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Data Mining

This page was copied and adapted from the Boston College Libraries Text & Data Mining Guide under a Creative Commons Attribution 4.0 License. Our thanks to Boston College for developing this excellent resource and sharing it under the license!

What is text and data mining?

Text and data mining (TDM) is the computational analysis of vast quantities of digital information, whether free-form natural language text or structured data. 

Using specialized software, researchers can extract data, identify trends, look for patterns and better understand the relationships of terms within and between documents. Analysis might focus on word frequency, words that frequently appear near each other, contextual information for key words, common phrases and other patterns. 

Materials to be analyzed range from websites (such as publicly available Facebook posts), 16th C. manuscripts, DNA sequences, to old newspapers.

Image of a graphic analysis, constructed using Voyant, of the frequency of terms in the novel, Agnes Grey, by Charlotte Bronte.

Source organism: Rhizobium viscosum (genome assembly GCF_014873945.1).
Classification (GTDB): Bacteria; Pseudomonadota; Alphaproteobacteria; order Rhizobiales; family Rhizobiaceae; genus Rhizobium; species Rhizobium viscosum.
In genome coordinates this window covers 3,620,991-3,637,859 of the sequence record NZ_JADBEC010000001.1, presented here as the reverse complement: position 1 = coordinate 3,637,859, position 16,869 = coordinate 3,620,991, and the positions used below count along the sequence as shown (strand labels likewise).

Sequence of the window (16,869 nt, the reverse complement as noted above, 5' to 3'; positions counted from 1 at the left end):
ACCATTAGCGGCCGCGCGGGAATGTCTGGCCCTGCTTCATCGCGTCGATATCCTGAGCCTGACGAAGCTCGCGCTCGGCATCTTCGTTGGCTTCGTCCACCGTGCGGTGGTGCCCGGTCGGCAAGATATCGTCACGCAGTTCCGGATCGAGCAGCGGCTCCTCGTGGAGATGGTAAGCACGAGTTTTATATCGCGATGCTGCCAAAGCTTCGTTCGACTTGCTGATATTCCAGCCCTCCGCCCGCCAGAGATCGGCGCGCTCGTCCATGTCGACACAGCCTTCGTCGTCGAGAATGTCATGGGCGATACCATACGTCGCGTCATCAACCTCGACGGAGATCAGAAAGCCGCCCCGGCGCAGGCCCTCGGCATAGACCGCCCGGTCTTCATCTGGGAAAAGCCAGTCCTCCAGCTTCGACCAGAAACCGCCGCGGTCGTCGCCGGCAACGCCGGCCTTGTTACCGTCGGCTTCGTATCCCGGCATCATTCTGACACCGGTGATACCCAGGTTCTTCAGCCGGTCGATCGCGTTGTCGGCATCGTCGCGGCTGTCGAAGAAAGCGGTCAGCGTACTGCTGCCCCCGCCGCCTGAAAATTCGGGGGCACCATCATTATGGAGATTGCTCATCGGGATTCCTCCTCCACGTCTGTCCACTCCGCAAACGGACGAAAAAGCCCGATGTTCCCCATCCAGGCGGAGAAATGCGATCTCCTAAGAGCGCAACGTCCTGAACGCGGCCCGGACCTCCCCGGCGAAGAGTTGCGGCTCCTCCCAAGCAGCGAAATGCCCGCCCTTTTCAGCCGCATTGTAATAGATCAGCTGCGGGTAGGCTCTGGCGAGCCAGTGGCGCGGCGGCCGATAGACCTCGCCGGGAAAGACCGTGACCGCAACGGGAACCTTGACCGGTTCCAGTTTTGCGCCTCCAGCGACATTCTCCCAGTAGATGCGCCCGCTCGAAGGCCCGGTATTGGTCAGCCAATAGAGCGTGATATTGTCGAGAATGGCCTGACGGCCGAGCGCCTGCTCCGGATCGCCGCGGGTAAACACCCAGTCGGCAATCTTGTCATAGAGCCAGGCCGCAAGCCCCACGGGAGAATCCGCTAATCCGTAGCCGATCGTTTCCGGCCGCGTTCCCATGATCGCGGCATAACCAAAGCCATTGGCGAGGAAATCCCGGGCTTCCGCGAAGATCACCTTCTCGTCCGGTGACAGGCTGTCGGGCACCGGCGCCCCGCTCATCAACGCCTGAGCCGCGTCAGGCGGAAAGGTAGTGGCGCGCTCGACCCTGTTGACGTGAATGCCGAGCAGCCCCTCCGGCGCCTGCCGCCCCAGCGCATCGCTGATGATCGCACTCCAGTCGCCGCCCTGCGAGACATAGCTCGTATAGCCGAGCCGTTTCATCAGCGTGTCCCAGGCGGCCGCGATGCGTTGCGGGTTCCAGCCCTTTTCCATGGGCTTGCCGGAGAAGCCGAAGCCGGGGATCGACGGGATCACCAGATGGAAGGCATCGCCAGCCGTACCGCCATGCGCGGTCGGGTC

This is a graphic analysis, constructed using Voyant, of the frequency of terms in the novel, Agnes Grey, by Charlotte Bronte.

Policies for Mining Licensed Content

If you wish to undertake a text or data mining project with content from the Libraries’ licensed databases, please contact a librarian to investigate options, which may include negotiating with the vendor or purchasing access to the data. Although many database licenses prohibit text and data mining and the use of software such as scripts, agents, or robots, it is possible to actively negotiate text mining rights with database vendors. Unauthorized text or data mining in violation of our licenses can result in loss of access for the entire NU community.

Please also see our Best Practice Tips for mining licensed databases.

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